When looking for a high-quality hedge fund, it is important for an investor to identify the metrics that are important to them and the results required for each. These guidelines can be based on absolute values, such as returns that exceed 20% per year over the previous five years, or they can be relative, such as the top five highest-performing funds in a particular category.

Absolute Performance Guidelines

The first guideline an investor should set when selecting a fund is the annualized rate of return. Let’s say that we want to find funds with a five-year annualized return that exceeds the return on the Citigroup World Government Bond Index (WGBI) by 1%. This filter would eliminate all funds that underperform the index over long time periods, and it could be adjusted based on the performance of the index over time.

This guideline will also reveal funds with much higher expected returns, such as global macro funds, long-biased long/short funds, and several others. But if these aren’t the types of funds the investor is looking for, then they must also establish a guideline for standard deviation. Once again, we will use the WGBI to calculate the standard deviation for the index over the previous five years. Let’s assume we add 1% to this result, and establish that value as the guideline for standard deviation. Funds with a standard deviation greater than the guideline can also be eliminated from further consideration.

Unfortunately, high returns do not necessarily help to identify an attractive fund. In some cases, a hedge fund may have employed a strategy that was in favor, which drove performance to be higher than normal for its category. Therefore, once certain funds have been identified as high-return performers, it is important to identify the fund’s strategy and compare its returns to other funds in the same category. To do this, an investor can establish guidelines by first generating a peer analysis of similar funds. For example, one might establish the 50th percentile as the guideline for filtering funds.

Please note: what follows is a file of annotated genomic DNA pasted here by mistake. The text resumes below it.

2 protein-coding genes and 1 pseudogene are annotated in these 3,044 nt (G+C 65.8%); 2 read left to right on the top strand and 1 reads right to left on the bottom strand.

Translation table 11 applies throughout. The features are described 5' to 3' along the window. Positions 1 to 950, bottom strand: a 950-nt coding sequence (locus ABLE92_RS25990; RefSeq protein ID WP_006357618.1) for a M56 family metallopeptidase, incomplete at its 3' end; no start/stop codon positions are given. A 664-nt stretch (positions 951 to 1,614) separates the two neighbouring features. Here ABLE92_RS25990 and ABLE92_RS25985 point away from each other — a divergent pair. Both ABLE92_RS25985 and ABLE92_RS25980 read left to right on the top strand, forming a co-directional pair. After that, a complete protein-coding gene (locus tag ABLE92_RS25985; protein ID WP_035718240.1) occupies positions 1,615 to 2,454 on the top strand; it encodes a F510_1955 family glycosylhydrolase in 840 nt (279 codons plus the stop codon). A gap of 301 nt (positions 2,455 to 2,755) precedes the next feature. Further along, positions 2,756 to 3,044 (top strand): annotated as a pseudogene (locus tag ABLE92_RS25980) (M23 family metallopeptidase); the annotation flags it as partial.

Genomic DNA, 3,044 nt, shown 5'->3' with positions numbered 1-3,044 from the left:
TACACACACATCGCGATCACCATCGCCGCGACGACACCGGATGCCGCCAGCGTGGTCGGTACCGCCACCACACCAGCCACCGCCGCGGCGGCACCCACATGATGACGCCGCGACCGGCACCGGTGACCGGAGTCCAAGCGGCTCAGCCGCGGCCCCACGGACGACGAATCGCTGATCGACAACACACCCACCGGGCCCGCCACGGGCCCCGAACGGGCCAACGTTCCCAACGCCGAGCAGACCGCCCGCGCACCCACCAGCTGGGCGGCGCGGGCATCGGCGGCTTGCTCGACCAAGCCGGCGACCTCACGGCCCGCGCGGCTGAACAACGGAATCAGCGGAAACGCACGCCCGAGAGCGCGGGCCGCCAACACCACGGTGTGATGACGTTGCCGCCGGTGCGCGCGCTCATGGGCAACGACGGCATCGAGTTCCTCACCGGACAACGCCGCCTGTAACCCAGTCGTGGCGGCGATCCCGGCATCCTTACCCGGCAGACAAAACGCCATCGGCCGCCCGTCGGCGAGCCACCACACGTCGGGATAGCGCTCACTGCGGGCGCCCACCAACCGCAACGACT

Here is a sound list of primary metrics to use for setting guidelines:


• Five-year annualized returns
• Standard deviation
• Rolling standard deviation
• Months to recovery/maximum drawdown
• Downside deviation

These guidelines will help eliminate many of the funds in the universe and identify a workable number of funds for further analysis. An investor may also want to consider other guidelines that can either further reduce the number of funds to analyze or to identify funds that meet additional criteria that may be relevant to the investor. Some examples of other guidelines include:

Fund Size/Firm Size

Track Record

Minimum Investment

Redemption Terms

The guideline for size may be a minimum or maximum depending on the investor’s preference. For example, institutional investors often invest such large amounts that a fund or firm must have a minimum size to accommodate a large investment. For other investors, a fund that is too big may face future challenges using the same strategy to match past successes. Such might be the case for hedge funds that invest in the small-cap equity space.

If an investor wants a fund to have a minimum track record of 24 or 36 months, this guideline will eliminate any new funds. However, sometimes a fund manager will leave to start their own fund and although the fund is new, the manager’s performance can be tracked for a much longer time period.

This criterion is very important for smaller investors as many funds have minimums that can make it difficult to diversify properly. The fund’s minimum investment can also give an indication of the types of investors in the fund. Larger minimums may indicate a higher proportion of institutional investors, while low minimums may indicate of a larger number of individual investors.

These terms have implications for liquidity and become very important when an overall portfolio is highly illiquid. Longer lock-up periods are more difficult to incorporate into a portfolio, and redemption periods longer than a month can present some challenges during the portfolio-management process. A guideline may be implemented to eliminate funds that have lockups when a portfolio is already illiquid, while this guideline may be relaxed when a portfolio has adequate liquidity.